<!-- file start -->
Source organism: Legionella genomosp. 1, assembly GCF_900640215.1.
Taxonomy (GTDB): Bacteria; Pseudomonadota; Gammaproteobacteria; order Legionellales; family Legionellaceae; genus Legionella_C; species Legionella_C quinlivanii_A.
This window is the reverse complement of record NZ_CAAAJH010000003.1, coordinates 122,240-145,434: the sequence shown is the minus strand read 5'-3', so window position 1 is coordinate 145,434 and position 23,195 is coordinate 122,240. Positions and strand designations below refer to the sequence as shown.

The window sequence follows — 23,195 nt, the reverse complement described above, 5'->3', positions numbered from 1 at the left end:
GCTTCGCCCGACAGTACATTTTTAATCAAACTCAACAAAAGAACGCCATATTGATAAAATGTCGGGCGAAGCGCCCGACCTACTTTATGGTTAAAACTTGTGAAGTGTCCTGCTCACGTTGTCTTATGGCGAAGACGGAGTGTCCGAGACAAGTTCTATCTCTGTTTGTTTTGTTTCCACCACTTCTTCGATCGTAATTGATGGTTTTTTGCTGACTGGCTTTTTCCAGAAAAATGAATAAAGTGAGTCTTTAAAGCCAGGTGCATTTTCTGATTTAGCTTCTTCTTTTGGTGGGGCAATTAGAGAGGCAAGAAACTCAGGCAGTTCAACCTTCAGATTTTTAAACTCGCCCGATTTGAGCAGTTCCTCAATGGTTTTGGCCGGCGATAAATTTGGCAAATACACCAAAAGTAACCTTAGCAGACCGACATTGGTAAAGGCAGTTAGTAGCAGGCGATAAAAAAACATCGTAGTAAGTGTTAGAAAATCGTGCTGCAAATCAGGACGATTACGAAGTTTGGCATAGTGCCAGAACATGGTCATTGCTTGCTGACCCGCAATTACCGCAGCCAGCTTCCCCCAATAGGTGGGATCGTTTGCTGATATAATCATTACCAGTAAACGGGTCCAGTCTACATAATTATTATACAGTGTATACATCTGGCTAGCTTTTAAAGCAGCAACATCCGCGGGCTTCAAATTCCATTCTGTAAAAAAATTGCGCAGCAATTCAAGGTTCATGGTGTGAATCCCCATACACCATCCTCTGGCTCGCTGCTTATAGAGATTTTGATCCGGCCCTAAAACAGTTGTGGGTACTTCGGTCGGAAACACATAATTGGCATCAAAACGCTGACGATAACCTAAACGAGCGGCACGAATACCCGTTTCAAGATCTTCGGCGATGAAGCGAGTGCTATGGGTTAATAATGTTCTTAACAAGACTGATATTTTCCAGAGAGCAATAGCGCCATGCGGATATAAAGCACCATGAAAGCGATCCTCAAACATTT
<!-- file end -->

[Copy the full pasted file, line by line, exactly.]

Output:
Source organism: Legionella genomosp. 1, assembly GCF_900640215.1.
Taxonomy (GTDB): Bacteria; Pseudomonadota; Gammaproteobacteria; order Legionellales; family Legionellaceae; genus Legionella_C; species Legionella_C quinlivanii_A.
This window is the reverse complement of record NZ_CAAAJH010000003.1, coordinates 122,240-145,434: the sequence shown is the minus strand read 5'-3', so window position 1 is coordinate 145,434 and position 23,195 is coordinate 122,240. Positions and strand designations below refer to the sequence as shown.

The window sequence follows — 23,195 nt, the reverse complement described above, 5'->3', positions numbered from 1 at the left end:
GCTTCGCCCGACAGTACATTTTTAATCAAACTCAACAAAAGAACGCCATATTGATAAAATGTCGGGCGAAGCGCCCGACCTACTTTATGGTTAAAACTTGTGAAGTGTCCTGCTCACGTTGTCTTATGGCGAAGACGGAGTGTCCGAGACAAGTTCTATCTCTGTTTGTTTTGTTTCCACCACTTCTTCGATCGTAATTGATGGTTTTTTGCTGACTGGCTTTTTCCAGAAAAATGAATAAAGTGAGTCTTTAAAGCCAGGTGCATTTTCTGATTTAGCTTCTTCTTTTGGTGGGGCAATTAGAGAGGCAAGAAACTCAGGCAGTTCAACCTTCAGATTTTTAAACTCGCCCGATTTGAGCAGTTCCTCAATGGTTTTGGCCGGCGATAAATTTGGCAAATACACCAAAAGTAACCTTAGCAGACCGACATTGGTAAAGGCAGTTAGTAGCAGGCGATAAAAAAACATCGTAGTAAGTGTTAGAAAATCGTGCTGCAAATCAGGACGATTACGAAGTTTGGCATAGTGCCAGAACATGGTCATTGCTTGCTGACCCGCAATTACCGCAGCCAGCTTCCCCCAATAGGTGGGATCGTTTGCTGATATAATCATTACCAGTAAACGGGTCCAGTCTACATAATTATTATACAGTGTATACATCTGGCTAGCTTTTAAAGCAGCAACATCCGCGGGCTTCAAATTCCATTCTGTAAAAAAATTGCGCAGCAATTCAAGGTTCATGGTGTGAATCCCCATACACCATCCTCTGGCTCGCTGCTTATAGAGATTTTGATCCGGCCCTAAAACAGTTGTGGGTACTTCGGTCGGAAACACATAATTGGCATCAAAACGCTGACGATAACCTAAACGAGCGGCACGAATACCCGTTTCAAGATCTTCGGCGATGAAGCGAGTGCTATGGGTTAATAATGTTCTTAACAAGACTGATATTTTCCAGAGAGCAATAGCGCCATGCGGATATAAAGCACCATGAAAGCGATCCTCAAACATTT